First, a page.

Beer, Science, and the 18th Century


 HighlightingHistromfleet-1024x295 Author's Blog Guest Author Highlighting Historical

We’re Highlighting Historical fiction with Elizabeth Ellen Carter today.

She explains how shape enhances our enjoyment of beer. This is important. After all, as Benjamin Franklin is reputed to have said, “Beer is proof God loves us and wants us to be happy.”


Georgian-ale-glass-1750 Author's Blog Guest Author Highlighting Historical

Ale Glass 1750

When doing some research on ale glasses for my upcoming title – Live And Let Spy – I discovered that 18th century and early 19th-century beer was often served in shaped glasses – not necessarily tankards.

I had wondered why such a relatively complex shape would be employed over something simple and canister-like. It seems science has the answer.
A glass with slanted sides allows bubbles to flow downward – making the pint settle faster. This is particularly so for heavy beer such as stout. A researcher at the University of Limerick (how appropriate!) used a series of mathematical models to confirm his observation.
Georgian-ale-glass-1820 Author's Blog Guest Author Highlighting Historical

Ale Glass 1820

Lagers contain more carbon dioxide than stouts – which are nitrogen-based – so their bubbles are larger and more likely to resist the downward drag of the liquid. But still, the principle holds true – so that’s something to think about when you raise a glass!

settling-ale-by-glass-shape-300x300 Author's Blog Guest Author Highlighting Historical
ideal-ale-glass-300x254 Author's Blog Guest Author Highlighting Historical

live-and-let-spy-e-reader-200x300 Author's Blog Guest Author Highlighting Historical About the Book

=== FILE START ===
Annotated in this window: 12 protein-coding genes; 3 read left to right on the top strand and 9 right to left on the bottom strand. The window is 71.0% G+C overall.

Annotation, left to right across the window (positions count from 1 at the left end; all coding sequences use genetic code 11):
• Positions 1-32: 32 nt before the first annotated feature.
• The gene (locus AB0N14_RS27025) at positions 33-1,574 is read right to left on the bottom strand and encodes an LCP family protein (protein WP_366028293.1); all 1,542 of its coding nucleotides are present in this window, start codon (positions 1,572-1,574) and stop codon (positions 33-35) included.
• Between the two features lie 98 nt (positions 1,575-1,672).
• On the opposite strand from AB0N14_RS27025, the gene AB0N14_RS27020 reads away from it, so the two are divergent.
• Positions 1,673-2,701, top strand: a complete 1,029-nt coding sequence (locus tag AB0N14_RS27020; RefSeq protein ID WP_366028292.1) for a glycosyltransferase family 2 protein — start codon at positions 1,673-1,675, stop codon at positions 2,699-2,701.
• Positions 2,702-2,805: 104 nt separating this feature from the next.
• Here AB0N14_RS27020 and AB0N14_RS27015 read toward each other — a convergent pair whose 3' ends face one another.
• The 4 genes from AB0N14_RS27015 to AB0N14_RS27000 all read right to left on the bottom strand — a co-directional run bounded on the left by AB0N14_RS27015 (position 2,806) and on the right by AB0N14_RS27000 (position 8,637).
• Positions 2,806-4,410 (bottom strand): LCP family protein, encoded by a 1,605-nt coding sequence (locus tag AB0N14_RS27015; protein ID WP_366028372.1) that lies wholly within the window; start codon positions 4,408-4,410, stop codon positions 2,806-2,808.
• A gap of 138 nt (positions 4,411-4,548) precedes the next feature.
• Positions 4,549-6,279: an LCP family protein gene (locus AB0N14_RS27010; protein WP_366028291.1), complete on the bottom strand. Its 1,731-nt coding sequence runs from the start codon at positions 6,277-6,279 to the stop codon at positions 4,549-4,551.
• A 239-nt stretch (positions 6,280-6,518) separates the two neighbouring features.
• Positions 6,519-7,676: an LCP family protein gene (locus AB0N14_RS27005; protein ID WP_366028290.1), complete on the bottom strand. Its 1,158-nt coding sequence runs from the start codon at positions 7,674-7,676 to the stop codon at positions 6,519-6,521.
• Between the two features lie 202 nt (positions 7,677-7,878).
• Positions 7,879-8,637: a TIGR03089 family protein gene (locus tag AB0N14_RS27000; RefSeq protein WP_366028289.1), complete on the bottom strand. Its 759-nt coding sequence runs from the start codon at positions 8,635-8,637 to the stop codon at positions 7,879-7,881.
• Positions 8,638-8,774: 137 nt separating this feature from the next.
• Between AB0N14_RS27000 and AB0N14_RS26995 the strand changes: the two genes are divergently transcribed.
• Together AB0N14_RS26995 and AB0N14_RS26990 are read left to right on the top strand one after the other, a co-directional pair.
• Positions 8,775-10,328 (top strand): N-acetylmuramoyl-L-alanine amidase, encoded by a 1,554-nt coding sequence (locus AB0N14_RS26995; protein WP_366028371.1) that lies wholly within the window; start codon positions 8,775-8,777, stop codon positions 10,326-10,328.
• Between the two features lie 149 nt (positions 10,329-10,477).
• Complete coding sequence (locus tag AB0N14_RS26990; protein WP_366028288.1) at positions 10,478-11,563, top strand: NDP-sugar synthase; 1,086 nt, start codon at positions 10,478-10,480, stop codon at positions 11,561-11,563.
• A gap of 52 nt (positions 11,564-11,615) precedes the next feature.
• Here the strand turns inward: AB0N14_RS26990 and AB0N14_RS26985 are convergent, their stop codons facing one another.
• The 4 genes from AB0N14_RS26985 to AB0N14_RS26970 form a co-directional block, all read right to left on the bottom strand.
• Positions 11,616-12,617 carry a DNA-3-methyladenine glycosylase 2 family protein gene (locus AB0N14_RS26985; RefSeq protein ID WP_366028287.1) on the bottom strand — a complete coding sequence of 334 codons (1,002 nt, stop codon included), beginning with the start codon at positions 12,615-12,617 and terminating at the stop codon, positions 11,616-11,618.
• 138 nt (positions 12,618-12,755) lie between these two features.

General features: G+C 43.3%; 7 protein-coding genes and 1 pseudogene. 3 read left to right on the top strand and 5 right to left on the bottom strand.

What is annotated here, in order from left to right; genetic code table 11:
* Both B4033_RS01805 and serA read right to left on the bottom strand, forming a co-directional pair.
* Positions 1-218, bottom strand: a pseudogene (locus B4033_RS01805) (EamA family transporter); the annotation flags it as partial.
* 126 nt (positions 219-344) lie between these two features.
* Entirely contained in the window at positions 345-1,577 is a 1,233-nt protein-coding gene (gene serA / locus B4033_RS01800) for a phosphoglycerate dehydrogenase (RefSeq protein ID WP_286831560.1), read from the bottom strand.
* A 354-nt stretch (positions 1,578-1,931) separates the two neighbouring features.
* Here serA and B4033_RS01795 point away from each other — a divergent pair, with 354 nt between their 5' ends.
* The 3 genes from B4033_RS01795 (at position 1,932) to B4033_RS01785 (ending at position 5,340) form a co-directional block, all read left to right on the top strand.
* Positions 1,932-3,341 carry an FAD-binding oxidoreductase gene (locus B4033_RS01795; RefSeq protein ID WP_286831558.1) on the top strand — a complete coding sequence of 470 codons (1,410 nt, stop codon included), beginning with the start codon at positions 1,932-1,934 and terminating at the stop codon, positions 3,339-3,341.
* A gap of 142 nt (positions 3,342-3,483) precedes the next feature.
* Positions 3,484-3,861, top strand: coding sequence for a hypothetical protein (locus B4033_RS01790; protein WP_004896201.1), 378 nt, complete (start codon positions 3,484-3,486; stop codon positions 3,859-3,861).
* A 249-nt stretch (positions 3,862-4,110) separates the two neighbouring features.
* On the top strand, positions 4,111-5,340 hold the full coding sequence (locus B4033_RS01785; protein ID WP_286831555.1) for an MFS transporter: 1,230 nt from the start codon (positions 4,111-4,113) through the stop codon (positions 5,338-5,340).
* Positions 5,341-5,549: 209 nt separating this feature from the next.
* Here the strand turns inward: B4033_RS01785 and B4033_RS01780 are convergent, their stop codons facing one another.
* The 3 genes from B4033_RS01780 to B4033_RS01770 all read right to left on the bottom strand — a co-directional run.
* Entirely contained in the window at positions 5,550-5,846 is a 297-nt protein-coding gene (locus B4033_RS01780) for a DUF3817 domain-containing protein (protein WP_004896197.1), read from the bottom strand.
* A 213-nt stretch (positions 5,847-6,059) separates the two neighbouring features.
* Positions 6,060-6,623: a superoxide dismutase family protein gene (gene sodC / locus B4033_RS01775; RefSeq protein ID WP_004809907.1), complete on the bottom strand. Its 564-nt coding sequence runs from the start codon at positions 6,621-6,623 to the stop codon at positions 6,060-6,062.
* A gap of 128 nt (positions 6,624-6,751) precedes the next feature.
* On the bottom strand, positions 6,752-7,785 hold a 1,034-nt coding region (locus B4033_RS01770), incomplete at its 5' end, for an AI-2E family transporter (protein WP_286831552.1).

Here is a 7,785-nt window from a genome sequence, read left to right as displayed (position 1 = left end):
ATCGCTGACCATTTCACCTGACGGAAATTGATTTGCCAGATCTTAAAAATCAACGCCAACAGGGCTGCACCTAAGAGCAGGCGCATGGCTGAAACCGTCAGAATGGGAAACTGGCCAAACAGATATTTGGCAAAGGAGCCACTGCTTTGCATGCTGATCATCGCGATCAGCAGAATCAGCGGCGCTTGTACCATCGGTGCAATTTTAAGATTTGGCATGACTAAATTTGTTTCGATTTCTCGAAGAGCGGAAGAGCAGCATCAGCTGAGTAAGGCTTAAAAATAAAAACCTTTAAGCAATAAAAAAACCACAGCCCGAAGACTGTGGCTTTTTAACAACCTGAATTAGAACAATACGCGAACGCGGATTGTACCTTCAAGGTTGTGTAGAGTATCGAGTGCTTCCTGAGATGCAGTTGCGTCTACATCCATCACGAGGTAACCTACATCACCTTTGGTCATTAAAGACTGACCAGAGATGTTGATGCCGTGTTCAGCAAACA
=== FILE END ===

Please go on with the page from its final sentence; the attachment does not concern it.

Elizabeth is thrilled to announce a new series called The King’s Rogues with the wonderful Dragonblade Publishing.The King’s Rogues is set around Cornwall 1804-1805.

The hero of the series is Adam Christopher Hardacre a former press-ganged sailor and now an officer. He is asked to put together a group of men in secret service to the crown to thwart French spies rumoured to be in league with smugglers in order to secure intelligence for a planned invasion.

He draws from his own shady past and that of his former comrades-in-arms to defend England.

These men are The King’s Rogues.

Book one, Live and Let Spy is coming soon!

See here for more!

About the Author

Elizabeth Ellen Carter, a fellow Bluestocking Belle, is an award-winning historical romance writer who pens richly detailed historical romantic adventures. A former newspaper journalist, Carter ran an award-winning PR agency for 12 years. The author lives in Australia with her husband and two cats.

You can read about her books here:

http://eecarter.com/about/

https://www.amazon.com/Elizabeth-Ellen-Carter/e/B00G05CW5K

2 thoughts on “Beer, Science, and the 18th Century

  1. Ah ha. Lol. Very interesting. This helps explain why I enjoy my lager more depending on how it’s served. 🙂

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Contact Info

Caroline Warfield

Email : Warfieldcaro@gmail.com

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